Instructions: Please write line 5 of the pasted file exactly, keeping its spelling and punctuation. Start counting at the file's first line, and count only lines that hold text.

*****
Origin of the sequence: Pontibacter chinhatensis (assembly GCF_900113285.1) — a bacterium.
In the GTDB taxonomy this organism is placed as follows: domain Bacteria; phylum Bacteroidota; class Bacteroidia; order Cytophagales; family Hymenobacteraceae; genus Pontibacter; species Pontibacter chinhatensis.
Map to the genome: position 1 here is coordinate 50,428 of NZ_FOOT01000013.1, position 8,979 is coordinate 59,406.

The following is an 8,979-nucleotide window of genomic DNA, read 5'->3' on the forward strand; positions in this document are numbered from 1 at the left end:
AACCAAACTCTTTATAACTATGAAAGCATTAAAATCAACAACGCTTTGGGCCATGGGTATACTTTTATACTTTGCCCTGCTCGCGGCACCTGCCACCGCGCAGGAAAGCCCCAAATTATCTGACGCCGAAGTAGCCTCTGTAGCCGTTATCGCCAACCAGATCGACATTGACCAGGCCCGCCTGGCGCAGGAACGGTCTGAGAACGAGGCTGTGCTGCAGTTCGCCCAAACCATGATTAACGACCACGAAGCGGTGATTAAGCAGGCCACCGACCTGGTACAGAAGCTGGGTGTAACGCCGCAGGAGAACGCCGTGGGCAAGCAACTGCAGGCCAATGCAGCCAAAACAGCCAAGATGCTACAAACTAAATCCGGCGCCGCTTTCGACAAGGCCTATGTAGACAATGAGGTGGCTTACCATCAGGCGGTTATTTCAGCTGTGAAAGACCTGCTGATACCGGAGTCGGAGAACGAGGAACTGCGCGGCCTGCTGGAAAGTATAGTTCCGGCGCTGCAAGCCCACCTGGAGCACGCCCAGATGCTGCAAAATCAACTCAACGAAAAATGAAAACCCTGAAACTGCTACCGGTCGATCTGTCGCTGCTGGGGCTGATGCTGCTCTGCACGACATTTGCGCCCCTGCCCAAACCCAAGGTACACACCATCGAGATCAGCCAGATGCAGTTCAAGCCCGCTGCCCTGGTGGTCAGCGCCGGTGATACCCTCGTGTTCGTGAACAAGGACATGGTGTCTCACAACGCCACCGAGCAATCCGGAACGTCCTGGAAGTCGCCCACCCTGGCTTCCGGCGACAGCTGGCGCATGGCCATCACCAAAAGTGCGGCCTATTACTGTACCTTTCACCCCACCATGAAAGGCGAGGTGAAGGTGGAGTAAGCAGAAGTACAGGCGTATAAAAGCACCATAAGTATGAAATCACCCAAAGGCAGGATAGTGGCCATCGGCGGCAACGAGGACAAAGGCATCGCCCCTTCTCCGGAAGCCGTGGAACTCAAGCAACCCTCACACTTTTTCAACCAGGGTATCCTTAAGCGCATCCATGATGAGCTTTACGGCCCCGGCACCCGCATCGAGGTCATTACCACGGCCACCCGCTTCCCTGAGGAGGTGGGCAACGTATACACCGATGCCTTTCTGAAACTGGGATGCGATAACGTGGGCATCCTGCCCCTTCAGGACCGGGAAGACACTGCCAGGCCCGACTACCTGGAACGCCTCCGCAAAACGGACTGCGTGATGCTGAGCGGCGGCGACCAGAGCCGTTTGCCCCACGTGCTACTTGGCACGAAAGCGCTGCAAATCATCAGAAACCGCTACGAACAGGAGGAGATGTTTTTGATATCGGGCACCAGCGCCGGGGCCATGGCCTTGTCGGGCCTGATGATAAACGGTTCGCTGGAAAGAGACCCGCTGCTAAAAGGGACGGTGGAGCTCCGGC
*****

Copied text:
AACCAAACTCTTTATAACTATGAAAGCATTAAAATCAACAACGCTTTGGGCCATGGGTATACTTTTATACTTTGCCCTGCTCGCGGCACCTGCCACCGCGCAGGAAAGCCCCAAATTATCTGACGCCGAAGTAGCCTCTGTAGCCGTTATCGCCAACCAGATCGACATTGACCAGGCCCGCCTGGCGCAGGAACGGTCTGAGAACGAGGCTGTGCTGCAGTTCGCCCAAACCATGATTAACGACCACGAAGCGGTGATTAAGCAGGCCACCGACCTGGTACAGAAGCTGGGTGTAACGCCGCAGGAGAACGCCGTGGGCAAGCAACTGCAGGCCAATGCAGCCAAAACAGCCAAGATGCTACAAACTAAATCCGGCGCCGCTTTCGACAAGGCCTATGTAGACAATGAGGTGGCTTACCATCAGGCGGTTATTTCAGCTGTGAAAGACCTGCTGATACCGGAGTCGGAGAACGAGGAACTGCGCGGCCTGCTGGAAAGTATAGTTCCGGCGCTGCAAGCCCACCTGGAGCACGCCCAGATGCTGCAAAATCAACTCAACGAAAAATGAAAACCCTGAAACTGCTACCGGTCGATCTGTCGCTGCTGGGGCTGATGCTGCTCTGCACGACATTTGCGCCCCTGCCCAAACCCAAGGTACACACCATCGAGATCAGCCAGATGCAGTTCAAGCCCGCTGCCCTGGTGGTCAGCGCCGGTGATACCCTCGTGTTCGTGAACAAGGACATGGTGTCTCACAACGCCACCGAGCAATCCGGAACGTCCTGGAAGTCGCCCACCCTGGCTTCCGGCGACAGCTGGCGCATGGCCATCACCAAAAGTGCGGCCTATTACTGTACCTTTCACCCCACCATGAAAGGCGAGGTGAAGGTGGAGTAAGCAGAAGTACAGGCGTATAAAAGCACCATAAGTATGAAATCACCCAAAGGCAGGATAGTGGCCATCGGCGGCAACGAGGACAAAGGCATCGCCCCTTCTCCGGAAGCCGTGGAACTCAAGCAACCCTCACACTTTTTCAACCAGGGTATCCTTAAGCGCATCCATGATGAGCTTTACGGCCCCGGCACCCGCATCGAGGTCATTACCACGGCCACCCGCTTCCCTGAGGAGGTGGGCAACGTATACACCGATGCCTTTCTGAAACTGGGATGCGATAACGTGGGCATCCTGCCCCTTCAGGACCGGGAAGACACTGCCAGGCCCGACTACCTGGAACGCCTCCGCAAAACGGACTGCGTGATGCTGAGCGGCGGCGACCAGAGCCGTTTGCCCCACGTGCTACTTGGCACGAAAGCGCTGCAAATCATCAGAAACCGCTACGAACAGGAGGAGATGTTTTTGATATCGGGCACCAGCGCCGGGGCCATGGCCTTGTCGGGCCTGATGATAAACGGTTCGCTGGAAAGAGACCCGCTGCTAAAAGGGACGGTGGAGCTCCGGC